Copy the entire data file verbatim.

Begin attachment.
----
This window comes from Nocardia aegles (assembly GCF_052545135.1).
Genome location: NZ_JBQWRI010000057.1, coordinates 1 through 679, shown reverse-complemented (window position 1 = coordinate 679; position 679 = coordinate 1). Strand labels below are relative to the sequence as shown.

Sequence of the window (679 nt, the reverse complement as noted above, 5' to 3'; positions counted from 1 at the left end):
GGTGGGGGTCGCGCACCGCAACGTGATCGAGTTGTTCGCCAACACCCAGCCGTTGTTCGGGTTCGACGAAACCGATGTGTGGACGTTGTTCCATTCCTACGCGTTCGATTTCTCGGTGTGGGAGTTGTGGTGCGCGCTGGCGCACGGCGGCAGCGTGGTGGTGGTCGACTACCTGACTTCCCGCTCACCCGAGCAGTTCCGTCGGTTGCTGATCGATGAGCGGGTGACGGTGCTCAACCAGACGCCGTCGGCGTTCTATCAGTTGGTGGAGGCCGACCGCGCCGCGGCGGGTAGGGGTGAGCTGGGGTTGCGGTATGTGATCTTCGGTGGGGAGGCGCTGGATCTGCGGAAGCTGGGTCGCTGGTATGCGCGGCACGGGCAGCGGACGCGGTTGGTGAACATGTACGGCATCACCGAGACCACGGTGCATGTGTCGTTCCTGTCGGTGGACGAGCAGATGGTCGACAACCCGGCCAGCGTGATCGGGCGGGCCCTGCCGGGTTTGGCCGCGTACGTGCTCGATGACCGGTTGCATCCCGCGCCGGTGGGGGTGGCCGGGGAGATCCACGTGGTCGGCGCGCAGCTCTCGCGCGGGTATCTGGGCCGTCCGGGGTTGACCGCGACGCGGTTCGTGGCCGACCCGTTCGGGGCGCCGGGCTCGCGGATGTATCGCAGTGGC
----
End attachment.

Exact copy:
This window comes from Nocardia aegles (assembly GCF_052545135.1).
Genome location: NZ_JBQWRI010000057.1, coordinates 1 through 679, shown reverse-complemented (window position 1 = coordinate 679; position 679 = coordinate 1). Strand labels below are relative to the sequence as shown.

Sequence of the window (679 nt, the reverse complement as noted above, 5' to 3'; positions counted from 1 at the left end):
GGTGGGGGTCGCGCACCGCAACGTGATCGAGTTGTTCGCCAACACCCAGCCGTTGTTCGGGTTCGACGAAACCGATGTGTGGACGTTGTTCCATTCCTACGCGTTCGATTTCTCGGTGTGGGAGTTGTGGTGCGCGCTGGCGCACGGCGGCAGCGTGGTGGTGGTCGACTACCTGACTTCCCGCTCACCCGAGCAGTTCCGTCGGTTGCTGATCGATGAGCGGGTGACGGTGCTCAACCAGACGCCGTCGGCGTTCTATCAGTTGGTGGAGGCCGACCGCGCCGCGGCGGGTAGGGGTGAGCTGGGGTTGCGGTATGTGATCTTCGGTGGGGAGGCGCTGGATCTGCGGAAGCTGGGTCGCTGGTATGCGCGGCACGGGCAGCGGACGCGGTTGGTGAACATGTACGGCATCACCGAGACCACGGTGCATGTGTCGTTCCTGTCGGTGGACGAGCAGATGGTCGACAACCCGGCCAGCGTGATCGGGCGGGCCCTGCCGGGTTTGGCCGCGTACGTGCTCGATGACCGGTTGCATCCCGCGCCGGTGGGGGTGGCCGGGGAGATCCACGTGGTCGGCGCGCAGCTCTCGCGCGGGTATCTGGGCCGTCCGGGGTTGACCGCGACGCGGTTCGTGGCCGACCCGTTCGGGGCGCCGGGCTCGCGGATGTATCGCAGTGGC